One of the most exciting things as an investor is when you wake up one morning and hear the news that a company you own has agreed to be purchased by a competitor.

Not only do you get the inevitable price bump of anywhere from 20-50%, but there’s also the opportunity to invest in something new. And besides, it sure is nice when somebody else validates your decision that the company was a good buy in the first place.

That said, it’s silly for investors to invest in a company just because they’re convinced it’ll get taken over at some point in the future. Many things can affect a potential takeover, causing a suitor to pause even if the deal makes sense. A potential takeover can only be part of the thesis for investing in something. It’s just too risky to speculate on the takeover alone.

And to make matters more complicated, other investors can often bid up the shares of companies they think are on the verge of being taken out. This leads to higher valuations than peers, which makes the company even less attractive.

Still, there are opportunities out there in companies that look likely to be acquired. Here are three I think are particularly interesting.

Manitoba Telecom

Although this company is often forgotten when investors think of the sector, there are a few things that are attractive about Manitoba Telecom Services Inc. (TSX:MBT).

The company has an underrated moat in its home province. Despite competition from the giants in the sector, it has managed to maintain a dominant market share in Manitoba. Shares also trade at a reasonable valuation, and the company pays a sustainable 4.6% yield. It recently cut the dividend, not because it couldn’t afford the elevated payment, but to divert some of the cash into its underfunded pension program.

The big catalyst for being acquired will be when the company finally sells its troubled Allstream division. Once that happens, the company will be a pure-play telecom, which will make it very attractive to a company like Telus.

Jean Coutu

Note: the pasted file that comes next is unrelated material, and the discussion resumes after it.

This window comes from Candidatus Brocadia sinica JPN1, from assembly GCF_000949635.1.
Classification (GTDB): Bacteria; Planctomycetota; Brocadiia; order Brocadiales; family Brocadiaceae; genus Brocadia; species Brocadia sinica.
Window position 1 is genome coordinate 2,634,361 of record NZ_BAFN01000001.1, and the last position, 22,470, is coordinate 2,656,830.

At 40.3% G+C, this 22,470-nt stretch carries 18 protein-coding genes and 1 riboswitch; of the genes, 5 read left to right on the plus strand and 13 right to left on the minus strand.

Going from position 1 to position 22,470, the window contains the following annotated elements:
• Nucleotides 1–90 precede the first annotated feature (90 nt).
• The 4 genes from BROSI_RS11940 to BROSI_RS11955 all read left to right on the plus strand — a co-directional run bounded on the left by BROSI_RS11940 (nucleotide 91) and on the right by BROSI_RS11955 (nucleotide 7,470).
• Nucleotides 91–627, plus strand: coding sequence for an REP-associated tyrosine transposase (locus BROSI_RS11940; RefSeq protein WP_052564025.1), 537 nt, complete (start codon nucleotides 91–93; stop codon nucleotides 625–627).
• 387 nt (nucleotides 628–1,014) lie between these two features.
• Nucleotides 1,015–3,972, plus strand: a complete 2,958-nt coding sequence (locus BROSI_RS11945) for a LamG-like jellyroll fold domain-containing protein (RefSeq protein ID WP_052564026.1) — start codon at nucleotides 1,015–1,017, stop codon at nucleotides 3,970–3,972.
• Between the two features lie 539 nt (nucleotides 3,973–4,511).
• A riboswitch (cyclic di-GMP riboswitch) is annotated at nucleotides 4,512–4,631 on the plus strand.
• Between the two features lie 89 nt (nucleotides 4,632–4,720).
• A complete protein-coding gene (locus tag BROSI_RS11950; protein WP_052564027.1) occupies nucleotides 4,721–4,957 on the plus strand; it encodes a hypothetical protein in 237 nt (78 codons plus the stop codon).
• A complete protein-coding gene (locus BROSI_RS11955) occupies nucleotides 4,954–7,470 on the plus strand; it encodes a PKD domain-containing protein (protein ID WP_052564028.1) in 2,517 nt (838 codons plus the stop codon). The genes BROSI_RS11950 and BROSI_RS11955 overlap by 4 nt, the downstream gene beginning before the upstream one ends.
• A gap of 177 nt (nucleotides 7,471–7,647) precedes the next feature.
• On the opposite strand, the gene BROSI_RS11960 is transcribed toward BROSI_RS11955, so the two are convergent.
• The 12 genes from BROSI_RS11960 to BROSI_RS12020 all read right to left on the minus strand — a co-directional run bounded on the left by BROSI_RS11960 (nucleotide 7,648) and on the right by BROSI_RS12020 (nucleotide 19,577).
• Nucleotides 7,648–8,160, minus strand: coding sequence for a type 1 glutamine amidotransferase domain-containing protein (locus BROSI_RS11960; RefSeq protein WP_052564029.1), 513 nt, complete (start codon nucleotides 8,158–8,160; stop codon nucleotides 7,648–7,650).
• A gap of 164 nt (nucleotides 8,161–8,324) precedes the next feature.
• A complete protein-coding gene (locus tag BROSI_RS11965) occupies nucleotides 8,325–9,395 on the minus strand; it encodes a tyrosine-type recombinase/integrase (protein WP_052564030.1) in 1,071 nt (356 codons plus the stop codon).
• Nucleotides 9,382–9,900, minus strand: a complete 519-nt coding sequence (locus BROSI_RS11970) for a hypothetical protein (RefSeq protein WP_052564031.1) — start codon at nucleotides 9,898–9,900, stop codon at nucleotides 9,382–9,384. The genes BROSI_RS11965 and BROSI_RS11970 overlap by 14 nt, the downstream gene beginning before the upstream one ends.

During 2014 and 2013, respectively, Loblaw Companies and Empire Company made transformative acquisitions. Loblaw spent more than $12 billion snapping up Shoppers Drug Mart and Empire spent $5.8 billion to buy Safeway’s western Canada operations.

Left out of the party was Canada’s third-largest grocer, Metro. Ever since, rumours have been swirling about its intention to keep up with rivals.

The logical target is Le Groupe Jean Coutu PJC Inc. (TSX:PJC.A), Quebec’s biggest pharmacy chain. Not only does Jean Coutu make geographical sense, but it also operates in a sector with great long-term potential growth. Metro is also notoriously weak in pharmacy sales, ironically because of Coutu’s dominance.

Plus, Coutu’s namesake founder is almost 90. At this point in his life, it might be more attractive for him to just take the money a buyout would bring.

Penn West Petroleum

Many of the problems plaguing Penn West Petroleum Ltd. (TSX:PWT)(NYSE:PWE) would go away if it was acquired by a suitor with deeper pockets.

These days, with crude sinking again back below $55 per barrel, Penn West is in the precarious position of having to sell off assets to pay debt into a market where nobody is willing to pay top dollar. That’s not the recipe for long-term success.

But if the company was taken over by one of the giants in the industry, it could slowly work through its problems without the added scrutiny of negotiating to lenders or reporting to shareholders. Management is doing many things right, including focusing drilling on three targeted areas, focusing on cutting costs, and cutting capital expenditures to conserve cash. Really, all it needs is for crude to recover.

And there lies the crux of investing in Penn West. If crude recovers, shares will do incredibly well. If it doesn’t, there’s a real risk of bankruptcy. For a company with the ability to cover the debt, and with a long-term view, picking up Penn West at today’s fire sale prices makes all sorts of sense.

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Fool contributor Nelson Smith owns shares of PENN WEST PETROLEUM LTD.